Israel Stories

Thursday, June 21, 2007

The Cup

Some people will use any excuse to turn a minor insignificant incident into a major disaster either by their own design or just because of their nature.

Spilt coffee can be cleaned up, chocolate puddings can be wiped of the wall, and a little scratch on the car in unforgivable, but we’ll get used to it in time. It’s been one of those mornings.

It’s all about how you approach a situation. Whether it’s a knighthood or cartoons some people just don’t understand perspective.

I would say to these people who would rather burn their towns and people than be civilized that we are ‘not at home to mister temper’. I could have worked for the UN or the BBC! I could also say to the people of Sderot that its your fault that you are being bombarded, now if your don’t mind please, you and all your people, cease to exist so we can have world peace. Now my job at the UN or the BBC is surely secure.

It’s all about perspective.

The Kotel stood there before me, its huge stones reflecting the afternoon light as they had done for 2000 thousand years. Filled with or and renewed spiritual vigor I slowly backed away from the wall determined to do some good in the world, determined to shine some light on these dark times and determined to repair the worlds ills.

My opportunity arrived quicker than I determined when I saw an old Hassid milling about the worshipper, plastic cup in hand. Here was my chance. The first step on the road to spiritual renewal was to give to the needy. And what better way than slipping a few coins to a schnorrer at the kotel.

Without wasting another second I raced over to the old man. He said nothing as he lifted his cup. I opened my wallet looking for a decent amount, finally selecting a shiny 10 shekel piece. I smiled at him and then dropped the money into his cup and turned to walk away.

“Oy”, shouted the old man. Wasn’t it enough, I thought to myself, had I insulted him, was he being rude?

“Oy”, he shouted again. I turned to face him, uncertain on what my next move would be.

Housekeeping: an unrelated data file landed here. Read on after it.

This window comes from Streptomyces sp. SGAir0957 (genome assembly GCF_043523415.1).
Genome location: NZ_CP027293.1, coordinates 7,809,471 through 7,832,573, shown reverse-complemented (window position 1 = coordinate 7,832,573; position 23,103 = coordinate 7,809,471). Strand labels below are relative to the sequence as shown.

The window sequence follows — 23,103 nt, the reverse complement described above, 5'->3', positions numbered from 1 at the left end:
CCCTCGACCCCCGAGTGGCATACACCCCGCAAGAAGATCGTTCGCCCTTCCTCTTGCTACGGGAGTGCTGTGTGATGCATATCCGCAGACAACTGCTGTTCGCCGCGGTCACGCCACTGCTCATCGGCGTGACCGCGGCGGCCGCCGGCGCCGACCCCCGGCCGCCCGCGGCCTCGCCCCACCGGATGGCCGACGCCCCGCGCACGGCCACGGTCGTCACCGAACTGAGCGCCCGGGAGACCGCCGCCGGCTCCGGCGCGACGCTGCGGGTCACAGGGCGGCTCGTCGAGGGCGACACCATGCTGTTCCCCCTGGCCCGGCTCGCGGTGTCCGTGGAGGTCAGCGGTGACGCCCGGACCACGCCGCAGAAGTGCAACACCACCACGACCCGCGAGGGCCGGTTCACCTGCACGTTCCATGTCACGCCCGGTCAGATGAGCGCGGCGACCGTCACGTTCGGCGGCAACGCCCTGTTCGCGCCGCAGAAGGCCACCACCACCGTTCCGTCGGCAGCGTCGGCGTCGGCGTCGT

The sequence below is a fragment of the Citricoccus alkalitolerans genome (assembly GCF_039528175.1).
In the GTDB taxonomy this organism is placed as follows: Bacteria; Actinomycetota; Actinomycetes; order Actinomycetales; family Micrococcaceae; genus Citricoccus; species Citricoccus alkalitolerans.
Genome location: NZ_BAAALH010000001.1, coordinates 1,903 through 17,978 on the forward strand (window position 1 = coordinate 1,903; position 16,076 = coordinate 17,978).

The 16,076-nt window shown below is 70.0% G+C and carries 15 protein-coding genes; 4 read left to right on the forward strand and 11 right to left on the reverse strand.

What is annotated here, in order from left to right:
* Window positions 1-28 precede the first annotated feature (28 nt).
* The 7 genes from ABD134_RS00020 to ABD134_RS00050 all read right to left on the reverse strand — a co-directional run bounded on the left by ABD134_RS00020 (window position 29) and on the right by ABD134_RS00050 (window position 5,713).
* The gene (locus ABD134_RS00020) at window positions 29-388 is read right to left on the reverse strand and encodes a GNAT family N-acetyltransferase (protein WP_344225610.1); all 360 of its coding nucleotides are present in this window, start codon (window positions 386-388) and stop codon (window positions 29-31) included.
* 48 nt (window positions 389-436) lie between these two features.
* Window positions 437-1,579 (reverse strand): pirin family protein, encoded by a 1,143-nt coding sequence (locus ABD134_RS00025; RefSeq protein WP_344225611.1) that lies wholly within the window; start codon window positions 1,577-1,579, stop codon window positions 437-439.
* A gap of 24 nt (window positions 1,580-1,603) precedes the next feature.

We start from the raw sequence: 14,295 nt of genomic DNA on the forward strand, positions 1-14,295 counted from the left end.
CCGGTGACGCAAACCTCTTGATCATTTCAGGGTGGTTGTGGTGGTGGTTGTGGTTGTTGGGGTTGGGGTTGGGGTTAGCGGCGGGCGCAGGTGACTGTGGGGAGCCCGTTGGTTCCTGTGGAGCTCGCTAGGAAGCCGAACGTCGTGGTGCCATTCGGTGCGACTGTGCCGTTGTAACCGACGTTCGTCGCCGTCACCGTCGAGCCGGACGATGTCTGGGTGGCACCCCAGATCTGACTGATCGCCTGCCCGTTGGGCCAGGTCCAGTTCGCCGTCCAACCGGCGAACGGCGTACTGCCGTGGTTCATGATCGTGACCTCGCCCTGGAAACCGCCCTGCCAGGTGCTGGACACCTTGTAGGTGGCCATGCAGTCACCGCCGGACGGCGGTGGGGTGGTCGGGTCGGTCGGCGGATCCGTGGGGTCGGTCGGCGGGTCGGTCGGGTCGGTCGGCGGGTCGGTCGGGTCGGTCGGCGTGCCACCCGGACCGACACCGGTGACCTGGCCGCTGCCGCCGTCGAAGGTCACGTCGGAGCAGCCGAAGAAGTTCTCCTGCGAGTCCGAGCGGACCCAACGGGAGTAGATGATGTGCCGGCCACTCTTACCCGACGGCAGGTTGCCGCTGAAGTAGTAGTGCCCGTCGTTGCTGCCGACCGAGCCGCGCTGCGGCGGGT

"Oy”, he wailed for a third time, “you’ve ruined my coffee!”

“I may have ruined your coffee” I answered kindly, “but at least you’re ten shekel up. You can buy a new coffee and still have change for your chosen charity. And anyway look on the bright side at least your cups half full now.”

His old face cracked in a beaming smile and he went on his way giggling with the words ‘my cups half full’ trailing after him.

It’s all about perspective.

This story is for Chen to celebrate her Bat Miztvah

Tuesday, June 05, 2007

The Mobile Phone

“Abba, Abba, I need the phone”. Those are the words that every parent dreads. It means two things; firstly, the kids are growing up and secondly, the phone bills are about to skyrocket.

“Whoever it is you’re going to phone you’ll see in school tomorrow, cant it wait?”

“Abba, what are you talking about? I don’t want to speak to anybody; I want to take a photo.”

And so my fear of aging continued. First it was being in the company of people who were not born when Star Wars premiered and now it’s my techno savvy kids who equate telephones with taking pictures.

After banging our heads together trying to come up with an idea for a surprise birthday present for my mum, we decided to have professional pictures taken of the kids. Nice idea, easy to arrange, get a nice frame and there you have it. Tears, pride, happiness and a lot of schepping nachas. Everything you could wish for in one complete bundle.

My wife was in charge of the clothing. I suggested we all wear jeans and white tops. Sort of smart casual. But my wife was thinking Yom Tov. Then I suggested that the kids should wear their hair down, but she was thinking clips and tails and plaits and everything you could possibly affix to hair. So I suggested I stay out of it and she finally agreed with me.

Seconds after I had sat down, the yelling and screaming started as the kids began to object to be decorated like circus ponies, I got the inevitable call to deal with the situation. Of course it was my fault for suggesting a photo in the first place. Words were exchanged, bribes were negotiated and peace retuned to the region.

Sof, sof, finally, finally, we were all ready. Everybody looked smart, nobody’s bottom looked big in anything, and the kids were beginning to relax.

The photographer started schepping nachas as only an Israeli photographer could. She commented on their beautiful hair (sarcastic smile from the wife), she noted how they might be slightly over dressed for the spring (no smile for her), and she started telling us about her nieces and nephews and extended family until early into the night.

Arranging the kids posing positions was, as you can imagine, a whole lot of fun. Our youngest wouldn’t sit down and the two older ones started fighting. After stepping in to diffuse the situation we told the kids to look natural. Don’t over smile or under smile, look at the photographer and don’t look at each other.

Then my youngest started saying something. “Picture”, she called out in a very stressed voice, “Picture,” she repeated.

“Yes we are going to have a picture, look at the lady and smile.” But she wouldn’t be consoled and her little face creased up in that all to familiar ‘I’m going to let them know I am not happy with the situation but since I am very young they will have to guess what the problem is to diffuse my frustration’.

And then the tears started and crying and screaming. “Picture”, she shouted “Picture”.

Now its not often that I get flashes of pure inspiration and while everybody tried to calm her down I spoke to the photographer.

“Look”, she called “picture”, and as they all turned to her the tears stopped almost immediately.

“Look at the phone,” she called.

Smiles all round and good job well done